(1) Mortar fires are a critical and irreplaceable element of the rifle company's maneuver. They either kill the enemy or suppress his fire, and thus allow the assaulting riflemen to close and kill him.

(2) Mortar fires alone cannot destroy enemy armor but contribute to the enemy's destruction through synchronized action. Long-range HE fires force enemy armor to button up and to reduce its speed of advance. HE and WP fires separate tanks from their dismounted infantry support, leaving them isolated and vulnerable to precision antitank weapons.

(3) Mortar illumination, synchronized with ground-mounted antitank weapons and AH-1 attack helicopters, reveals and destroys hidden enemy armored forces during darkness. Mortars also contribute to synchronization by providing marking rounds for CAS and attack helicopters. They also illuminate and suppress enemy defenders who can then be destroyed by direct fires and close assault forces.

(4) After the combined arms team wins the antiarmor battle, or is still fighting it around key engagement areas, friendly battalions face dismounted attacks by Threat motorized infantry, day and night. The battalion commander uses mortar fires to dominate and destroy this enemy, while protecting and conserving the friendly force.


Suppressing the enemy inhibits his fire and movement, while allowing friendly forces to gain a tactical mobility advantage. At the company- and battalion-level battle, mortar fire acts both as a killer of enemy forces and as an enhancer of friendly mobility.

a. Field artillery assets at all levels are limited. For brigade and division commanders to concentrate offensive combat power at the critical point, they must decentralize elsewhere. Some maneuver units will always have less artillery support than others. Mortars compensate for this and reduce the degree of combat risk.

b. Mortars unstress commanders at the next higher level from which they are organic. Since maneuver battalions have mortars, brigade commanders can divert field artillery fire support away from them for limited periods to win the critical fight elsewhere.

c. Mortars contribute to the battalion's antiarmor battle by forcing the enemy to button up, obscuring his ability to employ supporting fires, and separating his dismounted infantry from their BMPs and accompanying tanks. The battalion's antiarmor fires become more effective when used against buttoned up enemy armor.

d. Heavy mortars can penetrate buildings and destroy enemy field fortifications, preparing the way for the dismounted assault force.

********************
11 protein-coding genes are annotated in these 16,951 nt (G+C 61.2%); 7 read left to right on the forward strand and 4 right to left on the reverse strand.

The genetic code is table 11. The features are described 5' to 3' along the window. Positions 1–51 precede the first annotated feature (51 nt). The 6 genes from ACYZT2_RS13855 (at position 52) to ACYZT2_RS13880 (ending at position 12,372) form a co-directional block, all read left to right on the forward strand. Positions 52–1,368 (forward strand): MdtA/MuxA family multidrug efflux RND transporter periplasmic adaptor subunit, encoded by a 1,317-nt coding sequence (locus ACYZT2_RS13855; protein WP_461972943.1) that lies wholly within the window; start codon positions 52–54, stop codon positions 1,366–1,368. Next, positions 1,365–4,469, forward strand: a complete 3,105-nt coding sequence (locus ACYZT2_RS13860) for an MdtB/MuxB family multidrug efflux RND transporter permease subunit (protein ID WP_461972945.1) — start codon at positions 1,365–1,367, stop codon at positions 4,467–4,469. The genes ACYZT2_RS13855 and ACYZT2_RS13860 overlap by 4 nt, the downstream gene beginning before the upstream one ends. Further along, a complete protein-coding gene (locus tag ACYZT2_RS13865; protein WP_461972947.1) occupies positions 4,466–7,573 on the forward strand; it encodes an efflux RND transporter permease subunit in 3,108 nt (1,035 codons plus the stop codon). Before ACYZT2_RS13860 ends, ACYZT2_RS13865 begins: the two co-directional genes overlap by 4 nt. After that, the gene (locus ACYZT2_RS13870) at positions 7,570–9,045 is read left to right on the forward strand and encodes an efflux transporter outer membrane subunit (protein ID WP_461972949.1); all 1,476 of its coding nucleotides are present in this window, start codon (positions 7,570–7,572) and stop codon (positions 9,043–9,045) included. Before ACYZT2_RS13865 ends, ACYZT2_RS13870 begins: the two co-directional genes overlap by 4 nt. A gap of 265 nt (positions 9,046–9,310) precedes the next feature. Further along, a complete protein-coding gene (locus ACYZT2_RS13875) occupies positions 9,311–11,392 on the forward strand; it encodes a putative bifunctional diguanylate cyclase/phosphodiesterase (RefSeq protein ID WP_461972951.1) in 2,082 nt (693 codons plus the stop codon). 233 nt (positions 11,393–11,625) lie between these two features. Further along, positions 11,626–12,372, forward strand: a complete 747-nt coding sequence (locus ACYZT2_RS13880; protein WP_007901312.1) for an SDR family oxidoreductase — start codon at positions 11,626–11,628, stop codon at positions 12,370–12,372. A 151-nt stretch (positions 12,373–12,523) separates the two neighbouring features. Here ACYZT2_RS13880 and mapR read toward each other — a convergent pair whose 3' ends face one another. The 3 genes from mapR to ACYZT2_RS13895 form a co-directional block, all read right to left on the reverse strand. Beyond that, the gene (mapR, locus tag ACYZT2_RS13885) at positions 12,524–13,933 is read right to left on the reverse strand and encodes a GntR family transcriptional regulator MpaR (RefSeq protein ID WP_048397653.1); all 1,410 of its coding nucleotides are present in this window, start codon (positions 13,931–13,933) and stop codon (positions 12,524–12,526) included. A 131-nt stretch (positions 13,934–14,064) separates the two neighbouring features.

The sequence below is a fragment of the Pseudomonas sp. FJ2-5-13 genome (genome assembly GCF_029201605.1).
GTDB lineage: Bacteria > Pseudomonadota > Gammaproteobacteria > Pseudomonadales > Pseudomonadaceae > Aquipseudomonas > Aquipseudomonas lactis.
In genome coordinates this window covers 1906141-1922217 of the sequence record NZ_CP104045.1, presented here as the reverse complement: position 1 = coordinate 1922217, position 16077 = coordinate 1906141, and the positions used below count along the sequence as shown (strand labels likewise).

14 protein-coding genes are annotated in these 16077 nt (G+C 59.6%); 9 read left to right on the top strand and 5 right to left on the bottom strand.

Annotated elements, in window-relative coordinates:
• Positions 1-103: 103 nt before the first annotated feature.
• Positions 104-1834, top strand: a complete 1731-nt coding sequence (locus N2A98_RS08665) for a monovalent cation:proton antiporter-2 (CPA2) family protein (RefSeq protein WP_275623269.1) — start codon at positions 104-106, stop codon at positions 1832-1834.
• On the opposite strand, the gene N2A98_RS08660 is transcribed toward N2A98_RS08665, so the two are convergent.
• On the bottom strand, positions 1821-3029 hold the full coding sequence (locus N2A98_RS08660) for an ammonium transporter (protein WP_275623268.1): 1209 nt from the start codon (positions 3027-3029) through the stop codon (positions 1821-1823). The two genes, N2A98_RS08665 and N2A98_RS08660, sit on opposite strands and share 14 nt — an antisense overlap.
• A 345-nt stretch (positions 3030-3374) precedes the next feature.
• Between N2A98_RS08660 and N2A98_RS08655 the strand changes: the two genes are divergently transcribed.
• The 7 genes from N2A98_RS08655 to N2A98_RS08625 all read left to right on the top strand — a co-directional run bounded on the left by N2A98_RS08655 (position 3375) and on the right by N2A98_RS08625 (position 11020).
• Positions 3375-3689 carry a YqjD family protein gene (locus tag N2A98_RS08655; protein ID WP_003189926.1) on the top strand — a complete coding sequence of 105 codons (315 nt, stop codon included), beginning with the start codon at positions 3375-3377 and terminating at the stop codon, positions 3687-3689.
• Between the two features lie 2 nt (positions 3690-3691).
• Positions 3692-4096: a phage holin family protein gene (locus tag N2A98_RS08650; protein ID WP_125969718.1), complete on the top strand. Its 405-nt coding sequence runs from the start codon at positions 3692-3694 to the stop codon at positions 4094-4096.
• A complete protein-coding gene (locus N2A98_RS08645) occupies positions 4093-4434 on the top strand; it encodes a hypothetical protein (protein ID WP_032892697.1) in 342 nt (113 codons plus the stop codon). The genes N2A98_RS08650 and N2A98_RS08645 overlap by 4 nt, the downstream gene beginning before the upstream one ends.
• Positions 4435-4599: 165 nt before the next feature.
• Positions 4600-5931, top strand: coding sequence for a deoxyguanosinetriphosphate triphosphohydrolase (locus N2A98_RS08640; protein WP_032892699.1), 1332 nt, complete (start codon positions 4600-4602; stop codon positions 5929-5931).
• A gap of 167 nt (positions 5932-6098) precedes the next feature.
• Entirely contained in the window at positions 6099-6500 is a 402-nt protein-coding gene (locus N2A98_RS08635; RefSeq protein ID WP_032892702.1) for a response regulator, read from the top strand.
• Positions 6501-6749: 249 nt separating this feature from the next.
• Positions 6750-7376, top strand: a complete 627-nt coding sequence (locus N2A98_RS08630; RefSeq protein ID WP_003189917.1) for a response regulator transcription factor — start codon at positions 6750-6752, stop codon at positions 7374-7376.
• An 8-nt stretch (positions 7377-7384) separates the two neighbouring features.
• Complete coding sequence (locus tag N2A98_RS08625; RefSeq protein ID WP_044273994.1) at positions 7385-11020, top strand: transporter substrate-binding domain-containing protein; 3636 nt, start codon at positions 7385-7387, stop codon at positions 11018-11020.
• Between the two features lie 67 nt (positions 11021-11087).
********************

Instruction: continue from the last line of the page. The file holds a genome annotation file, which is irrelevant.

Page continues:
e. Mortars guarantee the battalion and company commanders the ability to cover friendly obstacles with indirect fire, regardless of the increasing calls for artillery fire against deep targets or the visibility on the battlefield.

f. Mortar fire combines with the FPF of a company's machine guns to repulse the enemy's dismounted assault. This frees artillery to attack and destroy follow-on echelons, which are forced to slow down and deploy as the ground assault is committed. Mortars can use the protection of deep defilade to continue indirect fire support, even when subjected to intense counterfire.

g. Mortars can fire directly overhead of friendly troops from close behind the forward elements. This allows combat power to be concentrated and synchronized on close terrain.


Simplicity, ruggedness, maneuverability, and effectiveness are the principle characteristics of mortars. This paragraph discusses the specific characteristics and capabilities of US mortars, and current organization of these weapons into squads, sections, and platoons.

a. Characteristics. The US currently has five models of mortars. (See Table 1-1.) For detailed technical information on each mortar type, see FM 23-90 and the applicable TMs for each mortar.

(1) Light mortar. The 60-mm mortar, M224, provides air assault, airborne, ranger, and light infantry rifle companies with an effective, efficient, and flexible weapon. The inherent limitations of a light mortar (short-range and small-explosive charge) can be minimized by careful planning and a thorough knowledge of its capabilities. The M224 can be employed in several different configurations. The lightest weighs about 18 pounds; the heaviest weighs about 45 pounds. Each round weighs about 4 pounds.